Pakistani student’s physics paper surprises senior Physicists

Pakistani student’s physics paper surprises senior Physicists

Shaheer Niazi exalted Pakistan’s name in International Young Physicists’ Tournament

A Pakistani high school student’s physics paper has amazed senior scientists at the International Young Physicists’ Tournament.

A 17-year-old Muhammad Shaheer Niazi exalted the name of country in the world by making such an achievement in the field of physics.

As per details, revealed by international media, Shaheer Niazi replicated the phenomenon and presented his work professionally along with some photographic evidence of charged ions creating the honeycomb.

Shaheer Niazi just published his work in the journal Royal Society Open Science, which managed to surprise some senior physicists at the International Young Physicists’ Tournament.

According to New York Time’s report, an electric honeycomb behaves like a capacitor. In this case, the top electrode is a needle that delivers high voltage to the air just a few centimeters above a thin layer of oil on the other flat, grounded surface electrode.

The report further said that the thermal images puzzled Dr Pérez Izquierdo. Neither he nor others had previously explored temperature changes on the oil’s surface, and he would have expected a smaller and more even heating effect than Niazi observed. Determining the heat’s origin is an interesting question that requires more study, he said, while also praising Mr Niazi’s experimental skill.

“I think it’s outstanding for so young a scientist to reproduce these results,” Dr. Pérez Izquierdo said.

Almost every electronic device in your home contains capacitors, which store electricity, a bit like a battery. Electricity travels from the top electrode, through the insulator, to the bottom, or ground electrode.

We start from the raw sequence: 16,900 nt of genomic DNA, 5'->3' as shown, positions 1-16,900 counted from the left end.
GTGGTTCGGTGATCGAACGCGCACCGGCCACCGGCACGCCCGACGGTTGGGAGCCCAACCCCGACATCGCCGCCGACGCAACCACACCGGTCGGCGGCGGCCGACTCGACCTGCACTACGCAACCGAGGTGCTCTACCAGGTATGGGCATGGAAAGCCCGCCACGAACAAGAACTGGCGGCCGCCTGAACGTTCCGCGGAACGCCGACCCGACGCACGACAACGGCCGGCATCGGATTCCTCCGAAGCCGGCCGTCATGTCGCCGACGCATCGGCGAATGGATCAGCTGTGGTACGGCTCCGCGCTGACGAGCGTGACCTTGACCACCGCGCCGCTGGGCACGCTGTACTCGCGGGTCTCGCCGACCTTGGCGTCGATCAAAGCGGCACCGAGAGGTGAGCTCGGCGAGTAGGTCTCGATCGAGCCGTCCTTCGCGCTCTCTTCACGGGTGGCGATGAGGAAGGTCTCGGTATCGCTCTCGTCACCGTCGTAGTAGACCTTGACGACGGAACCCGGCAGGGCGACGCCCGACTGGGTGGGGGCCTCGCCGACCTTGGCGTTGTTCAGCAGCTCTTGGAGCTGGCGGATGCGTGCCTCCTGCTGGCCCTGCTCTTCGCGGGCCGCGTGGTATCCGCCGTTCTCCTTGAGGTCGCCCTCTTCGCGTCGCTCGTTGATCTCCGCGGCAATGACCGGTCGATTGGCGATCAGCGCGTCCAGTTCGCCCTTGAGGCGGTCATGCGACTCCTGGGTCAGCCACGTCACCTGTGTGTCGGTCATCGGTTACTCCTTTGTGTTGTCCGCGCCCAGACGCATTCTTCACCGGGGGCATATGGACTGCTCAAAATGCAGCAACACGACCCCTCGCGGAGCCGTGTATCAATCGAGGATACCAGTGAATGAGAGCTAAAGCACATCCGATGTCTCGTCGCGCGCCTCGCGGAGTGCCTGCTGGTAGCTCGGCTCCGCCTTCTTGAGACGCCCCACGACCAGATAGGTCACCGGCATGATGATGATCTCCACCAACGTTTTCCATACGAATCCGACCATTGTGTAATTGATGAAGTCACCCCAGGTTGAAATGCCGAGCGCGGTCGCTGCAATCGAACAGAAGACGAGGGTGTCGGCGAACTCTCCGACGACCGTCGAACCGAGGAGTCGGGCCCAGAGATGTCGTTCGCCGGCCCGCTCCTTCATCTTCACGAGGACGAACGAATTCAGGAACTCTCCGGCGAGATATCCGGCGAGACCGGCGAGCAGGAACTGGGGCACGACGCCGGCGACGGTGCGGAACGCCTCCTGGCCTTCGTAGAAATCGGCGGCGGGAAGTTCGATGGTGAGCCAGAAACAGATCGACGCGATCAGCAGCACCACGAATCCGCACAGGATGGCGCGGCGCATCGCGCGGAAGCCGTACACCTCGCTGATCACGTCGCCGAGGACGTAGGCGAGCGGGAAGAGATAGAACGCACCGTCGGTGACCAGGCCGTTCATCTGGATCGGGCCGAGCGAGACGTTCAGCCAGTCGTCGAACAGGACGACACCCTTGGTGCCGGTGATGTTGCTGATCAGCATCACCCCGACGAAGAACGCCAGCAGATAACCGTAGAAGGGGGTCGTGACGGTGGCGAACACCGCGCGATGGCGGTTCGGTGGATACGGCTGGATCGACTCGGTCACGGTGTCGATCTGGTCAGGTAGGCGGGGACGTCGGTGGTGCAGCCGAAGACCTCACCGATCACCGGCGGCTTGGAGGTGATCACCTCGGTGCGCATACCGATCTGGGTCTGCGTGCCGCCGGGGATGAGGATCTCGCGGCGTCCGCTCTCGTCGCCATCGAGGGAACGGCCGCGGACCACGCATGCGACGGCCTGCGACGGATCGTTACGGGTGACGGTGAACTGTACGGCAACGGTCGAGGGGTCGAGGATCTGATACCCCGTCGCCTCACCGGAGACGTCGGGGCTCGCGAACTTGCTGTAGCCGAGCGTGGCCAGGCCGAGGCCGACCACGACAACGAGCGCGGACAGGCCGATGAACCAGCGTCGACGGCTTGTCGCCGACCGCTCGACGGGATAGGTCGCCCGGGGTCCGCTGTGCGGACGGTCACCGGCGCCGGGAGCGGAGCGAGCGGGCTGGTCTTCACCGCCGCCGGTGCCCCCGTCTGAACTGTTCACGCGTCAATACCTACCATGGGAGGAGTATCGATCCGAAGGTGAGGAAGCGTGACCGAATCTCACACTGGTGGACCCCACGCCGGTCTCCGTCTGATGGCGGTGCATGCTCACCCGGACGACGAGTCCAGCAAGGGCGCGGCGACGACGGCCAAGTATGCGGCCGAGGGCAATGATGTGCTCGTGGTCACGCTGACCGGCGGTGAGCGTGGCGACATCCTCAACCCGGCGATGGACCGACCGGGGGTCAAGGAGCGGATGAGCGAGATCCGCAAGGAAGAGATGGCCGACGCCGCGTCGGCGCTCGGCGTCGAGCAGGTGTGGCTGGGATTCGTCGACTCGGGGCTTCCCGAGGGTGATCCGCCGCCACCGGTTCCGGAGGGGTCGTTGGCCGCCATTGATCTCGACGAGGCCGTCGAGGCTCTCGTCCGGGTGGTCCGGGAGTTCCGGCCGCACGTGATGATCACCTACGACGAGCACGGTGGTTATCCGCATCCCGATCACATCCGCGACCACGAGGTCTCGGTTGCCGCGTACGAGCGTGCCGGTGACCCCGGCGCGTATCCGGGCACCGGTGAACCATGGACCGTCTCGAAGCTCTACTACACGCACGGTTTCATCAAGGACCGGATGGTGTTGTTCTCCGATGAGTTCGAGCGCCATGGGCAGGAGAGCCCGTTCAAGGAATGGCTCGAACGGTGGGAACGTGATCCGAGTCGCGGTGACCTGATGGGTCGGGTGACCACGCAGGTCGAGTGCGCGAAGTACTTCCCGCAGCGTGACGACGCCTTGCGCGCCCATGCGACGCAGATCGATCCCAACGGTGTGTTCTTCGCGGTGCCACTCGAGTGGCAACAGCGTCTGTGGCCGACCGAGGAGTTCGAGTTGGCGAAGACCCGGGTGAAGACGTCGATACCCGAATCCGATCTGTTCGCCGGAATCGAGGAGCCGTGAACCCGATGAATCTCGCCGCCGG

The ions start accumulating on top of the oil until their force is too much. They sink down, forming a dimple in the oil that exposes the bottom electrode, allowing them to find their ground.

To prove that the ions were moving, Niazi photographed images of the shadows formed by their wind as they exited the needle and recorded the heat presumed to come from the friction of their travel through the oil. Heat appeared to originate at the needle, and dissipate outward, increasing with time even five minutes after the honeycomb formed.

He was first Pakistani participants in the International Young Physicists’ Tournament held in 2016.He simulated the phenomenon and presented his work as any professional scientist would.

Niazi wants to explore the mathematics of the electric honeycomb, and in the future, dreams of earning a Nobel Prize. In nature and in the electric honeycomb Niazi points out, “nothing wants to do excess work,” but he’s getting started early anyway.

About Sayyar Gul

Sayyar Gul is doing his MS Computational Sciences & Engineering from National University of Science and Technology. He is technology enthusiast with keen interest in new technological developments from around the world.
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